Our inaugural meeting on Jan. 28 was “sweet” on several levels.
- We were honored to have a world-class professional beekeeper – Geri Hens of Hens Honey Bee Farm in Pendleton – as our guest speaker.
- More than 30 people were in attendance on an evening when Mother Nature was making driving challenging with rain and fog.
- And we were the beneficiaries of the generosity of our host, Frizlen Group Architects, as well as four businesses donating refreshments: Martin Cooks, Chateau Buffalo, Community Beer Works and Buffalo Cheese Traders, LLC.
For the love of honeybees
In her discussions of her passion for beekeeping and the challenges facing operators of small farms in New York State, Geri Hens made it crystal clear that she is on the same page as our chapter and parent Slow Food USA in advocating for food and farming policies that are good for the public, good for our planet, and good for farmers and workers.
In Hens’ case, the workers are the thousands of honeybees that populate the 1,000 colonies she maintains in 11 counties in western and upstate New York. “Upstate,” in her mind, is north of New York City and its adjacent counties.
The only New York State producer of USDA raw organic New York Native Wildflower and Tree Varietal Honey, Hens said her hard work is guided closely by the beliefs of her Native American heritage.
The honeybees, which she noted are not “her bees,” are the most important element of the business and her major concern is that they are healthy, not the income that the business generates.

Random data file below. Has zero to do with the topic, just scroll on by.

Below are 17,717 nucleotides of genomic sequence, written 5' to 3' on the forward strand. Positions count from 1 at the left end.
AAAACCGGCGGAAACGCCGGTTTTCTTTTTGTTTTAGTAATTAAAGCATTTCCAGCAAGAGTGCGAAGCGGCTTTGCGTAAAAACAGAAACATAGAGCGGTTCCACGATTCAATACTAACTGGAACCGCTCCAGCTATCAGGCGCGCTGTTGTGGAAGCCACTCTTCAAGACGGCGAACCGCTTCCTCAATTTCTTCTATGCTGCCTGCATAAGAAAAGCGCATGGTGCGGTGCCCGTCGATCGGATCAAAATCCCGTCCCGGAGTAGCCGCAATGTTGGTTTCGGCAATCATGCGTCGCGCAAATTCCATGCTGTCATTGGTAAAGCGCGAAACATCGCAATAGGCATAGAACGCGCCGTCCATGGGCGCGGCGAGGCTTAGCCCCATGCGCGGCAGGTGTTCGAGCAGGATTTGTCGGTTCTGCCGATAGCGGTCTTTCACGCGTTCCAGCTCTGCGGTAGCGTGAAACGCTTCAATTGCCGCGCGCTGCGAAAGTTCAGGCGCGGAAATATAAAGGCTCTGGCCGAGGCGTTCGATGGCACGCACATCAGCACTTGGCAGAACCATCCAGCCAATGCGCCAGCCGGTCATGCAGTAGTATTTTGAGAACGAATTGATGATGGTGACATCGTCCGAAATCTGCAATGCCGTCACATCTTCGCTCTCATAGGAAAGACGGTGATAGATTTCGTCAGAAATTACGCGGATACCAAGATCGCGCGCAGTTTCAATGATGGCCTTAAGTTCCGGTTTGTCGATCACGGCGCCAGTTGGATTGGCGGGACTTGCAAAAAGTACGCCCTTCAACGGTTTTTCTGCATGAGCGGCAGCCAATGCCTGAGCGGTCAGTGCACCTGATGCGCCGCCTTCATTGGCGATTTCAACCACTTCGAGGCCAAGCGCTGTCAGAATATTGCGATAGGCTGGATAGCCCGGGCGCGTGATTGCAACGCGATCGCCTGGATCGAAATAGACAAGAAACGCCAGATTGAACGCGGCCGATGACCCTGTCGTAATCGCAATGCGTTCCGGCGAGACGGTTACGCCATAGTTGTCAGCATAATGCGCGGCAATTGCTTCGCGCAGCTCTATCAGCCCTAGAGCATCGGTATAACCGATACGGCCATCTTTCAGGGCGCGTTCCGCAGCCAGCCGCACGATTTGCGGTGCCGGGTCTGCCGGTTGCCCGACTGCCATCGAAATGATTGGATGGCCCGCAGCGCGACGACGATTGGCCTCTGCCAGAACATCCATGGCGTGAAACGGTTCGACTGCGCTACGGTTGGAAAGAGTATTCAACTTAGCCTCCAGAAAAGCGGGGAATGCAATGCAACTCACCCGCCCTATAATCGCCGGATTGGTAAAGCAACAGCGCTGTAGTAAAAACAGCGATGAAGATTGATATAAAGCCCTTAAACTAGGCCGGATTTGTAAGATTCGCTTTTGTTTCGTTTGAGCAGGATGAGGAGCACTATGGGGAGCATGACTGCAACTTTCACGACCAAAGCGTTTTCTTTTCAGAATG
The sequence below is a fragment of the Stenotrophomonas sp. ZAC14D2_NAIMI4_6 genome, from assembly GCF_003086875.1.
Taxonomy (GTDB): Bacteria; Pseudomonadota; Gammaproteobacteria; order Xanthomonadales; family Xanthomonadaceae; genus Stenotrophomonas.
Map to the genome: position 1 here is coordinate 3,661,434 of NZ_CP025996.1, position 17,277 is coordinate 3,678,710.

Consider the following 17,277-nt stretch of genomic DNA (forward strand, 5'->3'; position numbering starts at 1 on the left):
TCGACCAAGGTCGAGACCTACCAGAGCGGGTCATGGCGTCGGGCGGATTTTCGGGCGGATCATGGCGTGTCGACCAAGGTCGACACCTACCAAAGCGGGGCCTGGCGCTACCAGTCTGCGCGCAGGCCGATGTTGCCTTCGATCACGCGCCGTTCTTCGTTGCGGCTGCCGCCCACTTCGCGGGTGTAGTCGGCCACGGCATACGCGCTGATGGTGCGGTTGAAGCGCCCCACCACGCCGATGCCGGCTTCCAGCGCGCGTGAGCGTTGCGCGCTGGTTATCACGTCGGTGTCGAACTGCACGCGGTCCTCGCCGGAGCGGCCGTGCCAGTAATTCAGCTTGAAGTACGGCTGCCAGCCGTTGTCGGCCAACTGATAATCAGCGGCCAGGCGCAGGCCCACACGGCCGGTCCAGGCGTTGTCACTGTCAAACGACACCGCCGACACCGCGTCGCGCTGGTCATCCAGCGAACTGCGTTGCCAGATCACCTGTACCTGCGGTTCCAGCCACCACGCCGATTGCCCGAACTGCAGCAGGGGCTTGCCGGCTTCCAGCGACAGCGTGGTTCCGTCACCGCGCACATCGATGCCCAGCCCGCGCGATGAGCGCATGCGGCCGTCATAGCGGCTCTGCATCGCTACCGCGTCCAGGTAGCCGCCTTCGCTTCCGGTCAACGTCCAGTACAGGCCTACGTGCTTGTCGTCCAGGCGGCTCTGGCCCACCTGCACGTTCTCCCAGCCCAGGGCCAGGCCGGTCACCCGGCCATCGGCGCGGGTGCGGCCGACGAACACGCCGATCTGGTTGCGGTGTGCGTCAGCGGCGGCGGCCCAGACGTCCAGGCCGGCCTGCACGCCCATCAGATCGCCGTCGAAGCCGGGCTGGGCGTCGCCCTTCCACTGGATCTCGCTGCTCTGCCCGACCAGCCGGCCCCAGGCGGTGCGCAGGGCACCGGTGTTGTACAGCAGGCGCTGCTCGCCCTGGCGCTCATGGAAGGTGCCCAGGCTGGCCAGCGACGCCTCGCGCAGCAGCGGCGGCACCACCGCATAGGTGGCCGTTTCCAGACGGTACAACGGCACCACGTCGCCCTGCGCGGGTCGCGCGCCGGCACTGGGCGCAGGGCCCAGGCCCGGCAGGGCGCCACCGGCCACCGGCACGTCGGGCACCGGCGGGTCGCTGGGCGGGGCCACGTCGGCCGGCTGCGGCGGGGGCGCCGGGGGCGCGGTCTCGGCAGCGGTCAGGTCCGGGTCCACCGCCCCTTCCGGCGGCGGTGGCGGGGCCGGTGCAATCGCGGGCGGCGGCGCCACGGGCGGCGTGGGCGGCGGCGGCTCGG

Honey is the bees’ food, she noted, and her business relies on their producing honey above and beyond what they need to survive. During the past two years when there has been summertime drought, Hens has given back to the bees, supplementing the honey available to some of the colonies to assure their health and survival.
Drought is only one challenge faced by Hens, who has worked in the past on a dairy farm and as a college health sciences/environmental sciences professor, and found her way to apiculture as the result of a life-changing auto accident.
Another major challenge in New York is the diminishing numbers of native plants and shrubs whose pollen is essential for honeybees. Home gardeners can support honeybees by not ridding their yards of such plants — which Hens said many consider “weeds.” And when adding new plants to a home garden, she suggests they choose native varieties.
Asked what blossoms honeybees are most attracted to, Hens suggested the next time you visit a local nursery you pay attention to the plants that are attracting bees and make your selections from among them.
She also encourages gardeners to keep their gardens/yards chemical-free and to be sure to provide water sources such as bird baths and fountains for nature’s pollinators.
Hens Honey Bee Farm produces 16 kinds of wild vegetation honey in three forms: liquid, cream and comb. Each kind has its own distinct flavor depending on the colonies that produce it and the wild vegetation growing in the vicinity.
Many of those in attendance purchased jars of wildflower honey from Hens.
The first “review” was in within hours of the meeting’s conclusion as one buyer noted in a Facebook post: “Went home and had ginger tea with honey. Honestly I haven’t tasted honey like that since I was a little girl.”